By Devin Vlach, Graduate Student, Scripps Institution of Oceanography
November 2, 2020
Recent studies have revealed a staggering statistic in global biodiversity: approximately 1 million plant and animal species are threatened with extinction. Since 1900, the average abundance of most land-based habitats has fallen by nearly 20%1. Human influences have not been limited to terrestrial regions: overfishing, habitat loss, and environmental change can pose threats to marine biodiversity as well. Although we know global biodiversity is decreasing, we don’t have enough data to fully understand how marine ecosystems are being affected.
These data are especially critical because the first step in protecting and managing biodiversity is understanding what species exist by documenting these species and their environments through biodiversity surveys. The ocean covers more than 70% of the planet’s surface, yet according to NOAA, more than 80% of it remains unmapped and unexplored. Scientists estimate that right now, 91% of marine species have yet to be classified.
One commonly used tool to perform biodiversity studies are remotely operated vehicles (ROVs), which allow exploration of the ocean without human presence in the water. ROVs can be equipped with a camera, sensors to measure temperature and oxygen, and an arm to collect samples. Using these tools, we can identify new species and improve our understanding of their unique roles in the ecosystem. With this information, we can monitor populations and track how species respond to disturbances in their environments. Ultimately, these surveys can help maintain ecosystem equilibrium by informing successful management policies.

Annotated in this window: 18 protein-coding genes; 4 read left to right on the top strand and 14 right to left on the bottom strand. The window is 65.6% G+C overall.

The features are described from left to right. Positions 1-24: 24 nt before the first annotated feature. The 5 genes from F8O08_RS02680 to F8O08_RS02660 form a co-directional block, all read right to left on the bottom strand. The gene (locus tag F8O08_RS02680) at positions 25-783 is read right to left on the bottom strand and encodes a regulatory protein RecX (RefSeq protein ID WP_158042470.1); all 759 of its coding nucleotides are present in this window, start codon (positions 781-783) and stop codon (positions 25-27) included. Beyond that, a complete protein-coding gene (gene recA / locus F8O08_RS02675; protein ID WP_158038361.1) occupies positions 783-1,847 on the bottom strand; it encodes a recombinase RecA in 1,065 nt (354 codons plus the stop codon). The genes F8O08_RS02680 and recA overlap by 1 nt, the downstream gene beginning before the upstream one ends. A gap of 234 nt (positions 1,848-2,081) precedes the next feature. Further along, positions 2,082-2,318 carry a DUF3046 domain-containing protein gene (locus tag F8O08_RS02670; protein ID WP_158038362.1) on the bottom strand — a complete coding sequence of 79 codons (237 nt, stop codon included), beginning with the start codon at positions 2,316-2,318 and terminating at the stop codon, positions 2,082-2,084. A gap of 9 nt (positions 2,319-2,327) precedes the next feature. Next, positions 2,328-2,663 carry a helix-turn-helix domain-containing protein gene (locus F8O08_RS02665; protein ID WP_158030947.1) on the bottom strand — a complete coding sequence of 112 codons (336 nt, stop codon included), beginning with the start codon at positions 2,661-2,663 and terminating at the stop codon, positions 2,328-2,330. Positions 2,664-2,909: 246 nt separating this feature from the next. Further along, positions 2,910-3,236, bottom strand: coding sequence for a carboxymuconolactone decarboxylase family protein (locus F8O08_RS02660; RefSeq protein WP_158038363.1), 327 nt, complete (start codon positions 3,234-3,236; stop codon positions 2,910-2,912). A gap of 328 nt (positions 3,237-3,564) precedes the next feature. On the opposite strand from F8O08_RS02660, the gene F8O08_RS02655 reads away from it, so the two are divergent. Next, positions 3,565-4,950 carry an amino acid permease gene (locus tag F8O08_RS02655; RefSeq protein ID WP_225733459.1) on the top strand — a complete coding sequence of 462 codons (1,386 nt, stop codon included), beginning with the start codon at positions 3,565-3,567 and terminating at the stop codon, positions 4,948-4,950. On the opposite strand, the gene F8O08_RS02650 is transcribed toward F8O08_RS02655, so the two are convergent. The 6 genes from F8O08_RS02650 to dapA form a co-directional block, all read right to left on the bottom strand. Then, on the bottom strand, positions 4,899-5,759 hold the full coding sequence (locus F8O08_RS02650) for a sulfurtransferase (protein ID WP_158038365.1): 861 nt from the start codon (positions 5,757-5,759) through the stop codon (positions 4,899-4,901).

Although less than 10% of our ocean species have been identified, ocean exploration has already led to several important contributions. This work has uncovered species with anti-cancer and anti-viral properties that have led to life-saving medications. For example, azidothymidine, the antiretroviral drug used to prevent and treat HIV/AIDS, is synthesized from the sea sponge Tectitethya crypta. Advancements such as this one highlight the vast potential of the world ocean and the need to better understand it.
Biodiversity surveys are a powerful tool in pushing the frontiers of our knowledge into these unknown regions. Our oceans have the potential to provide innumerable benefits to humans, including life-saving medicines. With current trends in global biodiversity, it is increasingly important to collect this valuable data for conservation and management of the global ocean.